Maggie Stiefvater on Writing
As part of the #DreamThievesBlogTour we are excited to host Maggie Stiefvater on the blog today. She is definitely one we look up to and respect as an excellent writer/author. She’s encouraging, straightforward and her published books attest for her brilliance.
First of all, thanks to the Girls in the Stacks for having me! For this blog post I thought I would answer a question I get asked a lot: what advice would I give aspiring writers. Actually, this post is going to be a two-for-one deal, because I’m also going to give some advice for aspiring authors.
I know folks use these words interchangeably, and there’s probably no technical right or wrong to it. I, however, use “writer” for someone who writes for any purpose whatsoever, and “author” for someone who pursues writing as a career/ occupation. Clear? Clear.(nearly said “savvy?” but then I would have to follow up with “why is all the rum gone?” and it would quickly just become ridiculous).
Here are my top three pieces of advice for writers:
1. Read. Read widely. Read everything. YA, teen, childrens, adult, fiction, nonfiction, cereal boxes, toothpaste tubes. You can read books on the rules of writing, but it’s better to see what the rules of writing look in practice. Also, read critically. If you love a book, break it down: why do you love it? If you hate a book, break it down: why do you hate it?
2. Write. Don’t think about writing. Don’t tell people you’re planning a novel. Don’t write endless character studies. Write the damn book. It will suck. So will the next one. But you can’t perfect without doing. So, write. Rinse and repeat.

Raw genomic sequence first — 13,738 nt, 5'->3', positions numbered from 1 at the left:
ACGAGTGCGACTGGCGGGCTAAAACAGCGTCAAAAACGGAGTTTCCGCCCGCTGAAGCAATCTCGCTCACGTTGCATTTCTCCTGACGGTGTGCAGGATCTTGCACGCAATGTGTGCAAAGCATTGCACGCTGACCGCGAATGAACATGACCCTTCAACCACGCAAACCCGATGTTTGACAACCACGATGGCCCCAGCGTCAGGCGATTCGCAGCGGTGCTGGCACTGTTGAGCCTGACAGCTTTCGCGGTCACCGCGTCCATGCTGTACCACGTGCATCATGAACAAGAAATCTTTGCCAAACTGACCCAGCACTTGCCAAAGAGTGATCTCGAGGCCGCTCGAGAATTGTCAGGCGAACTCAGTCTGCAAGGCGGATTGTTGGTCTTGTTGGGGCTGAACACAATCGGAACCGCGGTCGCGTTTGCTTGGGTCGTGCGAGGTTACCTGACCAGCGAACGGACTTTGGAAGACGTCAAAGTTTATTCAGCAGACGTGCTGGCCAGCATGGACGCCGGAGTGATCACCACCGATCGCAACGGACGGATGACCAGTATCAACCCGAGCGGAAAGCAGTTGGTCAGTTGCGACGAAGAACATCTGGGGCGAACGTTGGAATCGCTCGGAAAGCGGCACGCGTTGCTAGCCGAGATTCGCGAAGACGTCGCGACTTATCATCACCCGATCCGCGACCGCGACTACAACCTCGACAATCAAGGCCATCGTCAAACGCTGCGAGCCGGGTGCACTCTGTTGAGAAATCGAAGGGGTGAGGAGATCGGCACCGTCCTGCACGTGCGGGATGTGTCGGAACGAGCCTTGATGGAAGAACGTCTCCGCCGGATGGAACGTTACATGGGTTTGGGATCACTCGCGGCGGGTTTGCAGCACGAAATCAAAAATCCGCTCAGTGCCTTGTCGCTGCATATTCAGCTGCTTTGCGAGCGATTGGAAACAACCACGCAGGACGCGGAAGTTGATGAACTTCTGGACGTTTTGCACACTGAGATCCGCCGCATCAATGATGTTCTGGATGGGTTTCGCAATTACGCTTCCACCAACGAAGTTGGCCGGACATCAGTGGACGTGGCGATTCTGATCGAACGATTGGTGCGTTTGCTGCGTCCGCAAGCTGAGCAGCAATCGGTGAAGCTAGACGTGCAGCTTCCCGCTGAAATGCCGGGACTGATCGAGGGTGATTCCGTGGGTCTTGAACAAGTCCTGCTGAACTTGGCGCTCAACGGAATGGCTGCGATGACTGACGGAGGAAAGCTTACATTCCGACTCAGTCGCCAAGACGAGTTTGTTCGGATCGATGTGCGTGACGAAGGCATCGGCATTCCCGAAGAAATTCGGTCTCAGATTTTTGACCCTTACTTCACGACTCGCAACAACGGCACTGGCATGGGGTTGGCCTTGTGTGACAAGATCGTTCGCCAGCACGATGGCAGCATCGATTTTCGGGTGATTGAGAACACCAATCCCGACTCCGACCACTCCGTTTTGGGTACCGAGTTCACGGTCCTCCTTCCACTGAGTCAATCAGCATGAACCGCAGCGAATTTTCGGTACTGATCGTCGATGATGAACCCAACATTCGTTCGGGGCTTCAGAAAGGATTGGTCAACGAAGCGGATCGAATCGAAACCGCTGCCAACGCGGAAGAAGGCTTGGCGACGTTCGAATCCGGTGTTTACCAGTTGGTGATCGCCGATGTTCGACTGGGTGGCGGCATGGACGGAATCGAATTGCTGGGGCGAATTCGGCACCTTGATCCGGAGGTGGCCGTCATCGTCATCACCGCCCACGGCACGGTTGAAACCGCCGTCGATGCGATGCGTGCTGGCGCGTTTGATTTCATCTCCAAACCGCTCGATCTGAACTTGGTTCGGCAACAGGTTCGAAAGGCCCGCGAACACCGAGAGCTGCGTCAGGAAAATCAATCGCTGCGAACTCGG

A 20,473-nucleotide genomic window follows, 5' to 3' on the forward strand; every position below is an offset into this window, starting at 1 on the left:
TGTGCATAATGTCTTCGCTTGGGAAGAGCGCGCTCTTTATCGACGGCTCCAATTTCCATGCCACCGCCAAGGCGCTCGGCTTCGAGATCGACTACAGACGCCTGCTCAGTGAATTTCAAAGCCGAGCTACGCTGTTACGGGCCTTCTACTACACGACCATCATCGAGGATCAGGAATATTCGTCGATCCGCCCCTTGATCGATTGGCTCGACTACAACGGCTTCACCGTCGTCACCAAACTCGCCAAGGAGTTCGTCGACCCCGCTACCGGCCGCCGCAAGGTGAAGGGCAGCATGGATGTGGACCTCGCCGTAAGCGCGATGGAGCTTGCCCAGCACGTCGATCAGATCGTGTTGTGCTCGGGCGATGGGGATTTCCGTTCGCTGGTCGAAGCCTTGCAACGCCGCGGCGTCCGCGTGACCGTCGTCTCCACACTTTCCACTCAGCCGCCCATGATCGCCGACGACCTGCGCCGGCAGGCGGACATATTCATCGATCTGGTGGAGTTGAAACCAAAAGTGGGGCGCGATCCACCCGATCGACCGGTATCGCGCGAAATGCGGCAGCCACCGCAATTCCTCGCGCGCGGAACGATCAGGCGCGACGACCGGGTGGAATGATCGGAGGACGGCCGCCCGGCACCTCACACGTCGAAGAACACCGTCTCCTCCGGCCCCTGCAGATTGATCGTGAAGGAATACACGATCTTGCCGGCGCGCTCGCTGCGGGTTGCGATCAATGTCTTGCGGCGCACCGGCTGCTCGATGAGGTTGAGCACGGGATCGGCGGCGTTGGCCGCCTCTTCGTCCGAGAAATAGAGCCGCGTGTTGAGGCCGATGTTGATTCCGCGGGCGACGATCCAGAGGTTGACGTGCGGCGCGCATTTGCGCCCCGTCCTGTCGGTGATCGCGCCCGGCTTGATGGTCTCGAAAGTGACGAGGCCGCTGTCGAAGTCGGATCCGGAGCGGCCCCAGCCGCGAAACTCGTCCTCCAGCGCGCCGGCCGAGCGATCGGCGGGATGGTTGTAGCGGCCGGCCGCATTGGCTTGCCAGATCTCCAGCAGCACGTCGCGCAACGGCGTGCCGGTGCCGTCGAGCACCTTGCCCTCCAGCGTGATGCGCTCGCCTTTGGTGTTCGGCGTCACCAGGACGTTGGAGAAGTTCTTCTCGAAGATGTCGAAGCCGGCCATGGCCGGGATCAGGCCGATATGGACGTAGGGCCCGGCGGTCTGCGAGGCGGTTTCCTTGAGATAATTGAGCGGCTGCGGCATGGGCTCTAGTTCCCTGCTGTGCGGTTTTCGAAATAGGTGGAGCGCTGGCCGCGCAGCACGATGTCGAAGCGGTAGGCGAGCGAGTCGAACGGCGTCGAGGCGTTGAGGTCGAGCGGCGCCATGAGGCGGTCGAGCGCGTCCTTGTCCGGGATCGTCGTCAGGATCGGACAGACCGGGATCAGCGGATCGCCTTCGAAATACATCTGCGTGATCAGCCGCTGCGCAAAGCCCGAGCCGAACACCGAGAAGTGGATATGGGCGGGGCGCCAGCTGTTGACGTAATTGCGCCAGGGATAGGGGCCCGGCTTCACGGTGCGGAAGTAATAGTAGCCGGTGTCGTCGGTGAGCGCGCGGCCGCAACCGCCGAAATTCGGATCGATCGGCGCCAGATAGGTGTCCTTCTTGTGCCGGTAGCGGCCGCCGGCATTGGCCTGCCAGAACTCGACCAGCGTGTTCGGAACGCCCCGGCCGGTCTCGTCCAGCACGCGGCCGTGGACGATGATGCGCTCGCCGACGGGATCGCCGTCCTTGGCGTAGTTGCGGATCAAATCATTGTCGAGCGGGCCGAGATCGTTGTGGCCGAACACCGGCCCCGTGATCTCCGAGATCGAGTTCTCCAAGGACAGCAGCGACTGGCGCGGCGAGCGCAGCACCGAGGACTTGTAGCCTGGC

3. Have a sense of humor. You are not writing the Great American Novel. Pretty much no one is. Don’t let other people get you down, especially when you are the other people. Your words aren’t sacred, since you aren’t writing the Great American Novel, so you can feel free to cut and delete them as you need to. Freeing!
And here are my top three pieces of advice for authors:
1. Know the business. A lot of people want to be authors. Fewer people take the time to learn how the publishing industry works and what publishing professionals have to go through to sort through all of the submissions. If you make yourself one of them, you stand a chance of getting published. If you don’t: well. Insert a grim statement here. There’s this thing called the Internet and I suggest you familiarize yourself with it. You can start with misssnark.blogspot.com, if you like.
2. Get a critique partner. If you’re going to move your writing from a hobby to a professional thing, you need to make sure people besides your mother think it stands up. It’s very easy to find a critique partner who sucks out your soul and leave only an empty shell behind, so make sure you find someone who likes to read what you like to read and write. Every year, I run a critique partner match up so you can find a crit partner the very same way I found my two lovely partners. That link’s here: http://maggiestiefvater.com/blog/2013-critique-partner-love-connection/
3. Write the book you wish you could find on the shelf but can’t. The book that only you can write. And remember that “no” never means “no.” It always means: “not yet.” You can find a billion more words of writing advice on my blog. Every writing post is tagged “how I write.”
Courtesy of Maggie Stiefvater and Scholastic Inc. in conjunction with the Maggie Stiefvater Blog Contest. © Maggie Stiefvater 2013